Disputing A Credit Card Charge? You Have 118 Days

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I once wrote a post called “Complaints: How Long Till You Let It Go?”. I wrote, “What about times when nobody responds? Do I just let those go simply because time has passed? Absolutely not. I actually keep a list of offenders and the status of the complaints. Some have been on there for over a year.”

Today, I found out that if it’s a with a Visa credit card purchase, that is not a sound strategy. Chase told me that I can only dispute a charge if it has been less than 118 calendar days after the transaction is posted. That timeline is not an issue with Amex or Citi because I can dispute charges online (see Boarding Pass Scam Resolved! Thanks Amex). It should not come as a shock that the bank that does not allow business card disputes online is Chase, another deficiency in an otherwise great card (see Why Do Pending Transactions Only Disappear from Chase Ink? and Why Do Chase Ink Points Take Longer to Post?). Luckily, I had enough cold brew today to call up Chase regarding a list of charges that had yet to be resolved by the merchant and made the claim just in time.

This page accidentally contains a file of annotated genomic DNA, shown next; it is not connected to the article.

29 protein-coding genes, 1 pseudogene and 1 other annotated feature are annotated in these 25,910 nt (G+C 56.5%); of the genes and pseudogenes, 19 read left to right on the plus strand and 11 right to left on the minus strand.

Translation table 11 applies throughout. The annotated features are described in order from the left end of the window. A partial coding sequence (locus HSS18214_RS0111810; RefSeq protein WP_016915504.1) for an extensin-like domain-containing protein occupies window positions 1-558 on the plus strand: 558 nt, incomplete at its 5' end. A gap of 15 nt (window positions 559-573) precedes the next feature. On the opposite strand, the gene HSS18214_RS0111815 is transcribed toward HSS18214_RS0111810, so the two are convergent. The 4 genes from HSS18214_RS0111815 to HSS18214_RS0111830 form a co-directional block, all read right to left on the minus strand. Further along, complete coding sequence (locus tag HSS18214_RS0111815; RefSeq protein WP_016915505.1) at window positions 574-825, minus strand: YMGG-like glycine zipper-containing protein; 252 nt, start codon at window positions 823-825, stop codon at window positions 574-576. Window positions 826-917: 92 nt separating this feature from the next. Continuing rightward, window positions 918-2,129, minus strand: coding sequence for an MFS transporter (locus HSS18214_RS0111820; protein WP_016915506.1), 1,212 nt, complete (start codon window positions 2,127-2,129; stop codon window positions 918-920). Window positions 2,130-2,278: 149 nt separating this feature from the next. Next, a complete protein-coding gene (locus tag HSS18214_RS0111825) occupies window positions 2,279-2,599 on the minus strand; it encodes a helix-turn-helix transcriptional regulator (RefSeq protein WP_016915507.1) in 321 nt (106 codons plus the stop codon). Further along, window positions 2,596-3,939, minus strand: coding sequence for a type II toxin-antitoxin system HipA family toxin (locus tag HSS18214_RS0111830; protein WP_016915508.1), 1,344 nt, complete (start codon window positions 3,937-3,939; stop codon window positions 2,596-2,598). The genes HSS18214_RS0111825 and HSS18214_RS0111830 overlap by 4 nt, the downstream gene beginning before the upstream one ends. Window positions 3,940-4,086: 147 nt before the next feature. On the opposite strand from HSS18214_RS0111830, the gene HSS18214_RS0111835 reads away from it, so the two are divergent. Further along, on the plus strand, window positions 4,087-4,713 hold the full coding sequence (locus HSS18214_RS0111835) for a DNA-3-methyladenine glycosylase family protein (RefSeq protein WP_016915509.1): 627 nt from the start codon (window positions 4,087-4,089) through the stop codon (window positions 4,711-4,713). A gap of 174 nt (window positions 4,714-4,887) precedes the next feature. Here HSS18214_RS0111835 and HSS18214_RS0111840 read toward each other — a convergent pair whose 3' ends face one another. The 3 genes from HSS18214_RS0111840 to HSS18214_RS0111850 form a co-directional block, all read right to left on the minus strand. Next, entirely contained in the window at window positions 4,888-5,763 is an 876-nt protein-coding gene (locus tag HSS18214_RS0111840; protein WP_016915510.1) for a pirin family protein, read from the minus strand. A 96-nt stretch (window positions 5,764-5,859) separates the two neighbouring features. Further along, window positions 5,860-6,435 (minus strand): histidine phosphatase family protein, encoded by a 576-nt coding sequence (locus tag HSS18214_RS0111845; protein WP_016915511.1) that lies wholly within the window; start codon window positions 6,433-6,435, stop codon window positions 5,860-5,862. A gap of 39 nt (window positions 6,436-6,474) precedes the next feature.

I support a limit on the number of days I can file a dispute because it forces me to seek closure. I don’t support not being able to do so online, something that the representative said should be possible in the near future. Hopefully “near future” means less than 118 days.

What is the minimum amount that motivates you to call and dispute a charge?

5 COMMENTS

  1. Wait, what? Chase doesn’t allow business card disputes? I use my Chase business cards a lot. What are customers like me supposed to do?

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